Star Trek Canon Database

Displaying 1 to 10 of 10 records.

Database started: 1999-07-27
Page generated: 2014-07-24

Page 1

TNG Season 5, Ep# 123: "I, Borg"

DATA: Radiation bursts from the star's surface are making precise sensor readings difficult. It seems to be exhibiting gravitational instability.

...

DATA: Sir, I am detecting a transmission... emanating from within this system

RIKER: What kind of signal?

DATA: It is self-repeating... of unknown pattern.

PICARD: Where is it coming from?

DATA: A small moon orbiting the fourth planet.

PICARD: Life signs?

DATA: Indeterminate. I am attempting to screen out sensor interference ... readings are still inconclusive; however, the moon's atmosphere is capable of supporting life.

Sensors: stellar radiation can interfere with the Enterprise's sensors even though it is many tens of millions of kilometres away. They can pick up the Borg transmissions from the fourth planet in the system but they can't pick up much else.

Since I know some Trekkies will immediately assume that the star must have been astronomically remarkable, I would like to point out that Geordi Laforge, Dr. Crusher and numerous others were able to walk around safely on the fourth planet in the system, so there are limits to how intense the radiation could possibly be.

TNG Season 5, Ep# 123: "I, Borg"

BEVERLY: He suffered massive internal injuries. We've got the hemorrhaging under control, but some of the implants in his brain were damaged. I may have to remove them.

PICARD: The Borg will die if they're removed permanently. Their brains grow dependent on the biochips.

The Borg: according to Picard, Borg implants eventually create a dependency which makes their removal impossible. This would explain why 7 of 9 is still partly Borg, while Picard was able to make a full recovery. She was a Borg for most of her life, while he was a Borg for only a few days, presumably not long enough for his brain to become dependent on the implants.

TNG Season 5, Ep# 123: "I, Borg"

PICARD: If we could get to the root command, we could introduce an invasive programming sequence through its biochip system, and then return it to the hive.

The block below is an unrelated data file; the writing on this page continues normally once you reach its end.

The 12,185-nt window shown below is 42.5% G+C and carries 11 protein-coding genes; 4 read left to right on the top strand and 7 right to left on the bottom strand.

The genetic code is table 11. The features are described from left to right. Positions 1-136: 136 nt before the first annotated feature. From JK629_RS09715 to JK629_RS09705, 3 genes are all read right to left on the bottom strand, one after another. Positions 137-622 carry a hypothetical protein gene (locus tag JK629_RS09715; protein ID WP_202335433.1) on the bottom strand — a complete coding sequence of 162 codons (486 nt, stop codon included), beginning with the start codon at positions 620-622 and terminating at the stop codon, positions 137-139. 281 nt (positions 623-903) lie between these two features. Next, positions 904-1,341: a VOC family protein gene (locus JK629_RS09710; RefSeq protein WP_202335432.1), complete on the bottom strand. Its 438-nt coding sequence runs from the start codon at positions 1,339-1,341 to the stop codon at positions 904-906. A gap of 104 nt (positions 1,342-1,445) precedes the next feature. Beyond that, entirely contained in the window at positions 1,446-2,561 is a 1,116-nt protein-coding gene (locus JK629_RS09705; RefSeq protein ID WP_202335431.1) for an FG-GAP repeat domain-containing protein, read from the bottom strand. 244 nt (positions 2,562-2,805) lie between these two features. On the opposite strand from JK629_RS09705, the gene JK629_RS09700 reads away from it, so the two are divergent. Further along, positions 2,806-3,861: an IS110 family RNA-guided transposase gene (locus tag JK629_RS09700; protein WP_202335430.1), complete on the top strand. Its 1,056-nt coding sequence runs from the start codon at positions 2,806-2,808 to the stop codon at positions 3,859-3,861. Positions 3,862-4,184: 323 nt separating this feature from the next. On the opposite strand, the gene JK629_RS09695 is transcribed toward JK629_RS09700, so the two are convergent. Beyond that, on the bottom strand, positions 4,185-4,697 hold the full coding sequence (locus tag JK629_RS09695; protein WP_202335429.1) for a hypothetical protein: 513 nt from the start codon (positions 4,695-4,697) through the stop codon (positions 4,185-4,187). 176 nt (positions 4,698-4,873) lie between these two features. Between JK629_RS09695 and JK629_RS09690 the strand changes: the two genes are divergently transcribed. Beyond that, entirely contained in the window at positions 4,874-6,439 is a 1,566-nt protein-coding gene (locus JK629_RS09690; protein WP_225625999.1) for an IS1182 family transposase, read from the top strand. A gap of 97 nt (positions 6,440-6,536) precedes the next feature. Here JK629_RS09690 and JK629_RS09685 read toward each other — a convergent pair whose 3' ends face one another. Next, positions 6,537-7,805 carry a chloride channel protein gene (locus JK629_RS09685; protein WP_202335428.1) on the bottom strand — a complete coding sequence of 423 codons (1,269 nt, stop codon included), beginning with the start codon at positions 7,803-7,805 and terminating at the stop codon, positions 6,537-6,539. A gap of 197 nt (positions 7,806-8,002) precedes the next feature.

GEORDI: The Borg are so interconnected it would spread like a virus.

PICARD: Until it infected the entire Collective. We could disable their neural network in one stroke.

The Borg: this tactic remains a mystery. It remains to be seen whether it would have been successful, although it is interesting to note that Picard knows the Borg quite literally from the inside out, and he seems to think it will work.

Some have asked why they never tried it in subsequent encounters, but an obvious explanation is that it's not easy to capture a drone and then return him to the Collective without alerting them.

TNG Season 5, Ep# 123: "I, Borg"

GEORDI: If I'm gonna figure out his command pathways, I have to learn how he processes information. The only way I know to do that is to give him perceptual tests. That means getting his cooperation.

BEVERLY: So he can participate in the destruction of his entire species.

GEORDI: Doctor...

BEVERLY: I know, I know. We're at war.

Culture: I find it interesting that Beverly describes the Borg as a "species" even though they're nothing of the sort. They've assimilated many different species and cultures, therefore, they have none of the genetic and structural commonality that is required in order to be a "species".

Is it possible that they've gotten into the habit of describing nation-states as "species" even when they obviously aren't? Perhaps the word "species" is perverted before the 24th century, so that it actually refers to national citizenship rather than biology.

TNG Season 5, Ep# 123: "I, Borg"

GEORDI: It's funny... when I first started out, I had no problem with creating this invasive program, but the more I work with Hugh, the more I --

GUINAN: Hugh?

GEORDI: That's the name we gave him.

GUINAN: You named a Borg.

...

GEORDI: And now I'm having second thoughts about what we're doing. Programming him like a walking bomb, sending him back to destroy the others.

GUINAN: This "kid's" big brothers are going to hunt us down. They won't rest until they have him back. And they'll destroy us in the process -- without any of this soul-searching you're going through.

GEORDI: Maybe you should go talk to him. It might not seem so clear cut then.

Culture: Geordi spouts a load of politically correct garbage. When soldiers shoot at the enemy, they know perfectly well that they're shooting at other young men, who have dreams, aspirations, loves, hopes and fears just like anyone else. That's tragic, but that's war. No one said it was pretty.

Only a soap-opera writer would depict professional soldiers getting all touchy-feely in this situation. Hugh is the enemy, and he's also a potential superweapon in the war against the Borg. The Borg are perfectly willing and able to obliterate the Federation way of life, and they've shown an utterly ruthless disregard for any remotely humanitarian conventions of war. A failure to respond in kind is not only stupid, it's suicidal.

TNG Season 5, Ep# 123: "I, Borg"

RIKER: We've picked up a vessel on long range scanners, headed this way.

PICARD: Analysis.

DATA: The vessel is traveling at warp seven-point-six. Mass: two-point-five million metric tons, configuration: cubical.

RIKER: The Borg.

DATA: Its dimensions indicate that it is a scout ship similar to the one that crashed.

DATA: Interference from the star's radiation will shield us from their sensors. We should remain undetected until they enter this system.

PICARD: How long do we have?

DATA: At present speed they will arrive in thirty-one hours, seven minutes.

Sensors: they are able to track the incoming Borg vessel while it is still 31 hours away at warp 7.6. Once again, we see that approaching warp-driven ships are remarkably easy to detect even at very long range, when compared to impulse-driven ships or even departing warp-driven ships.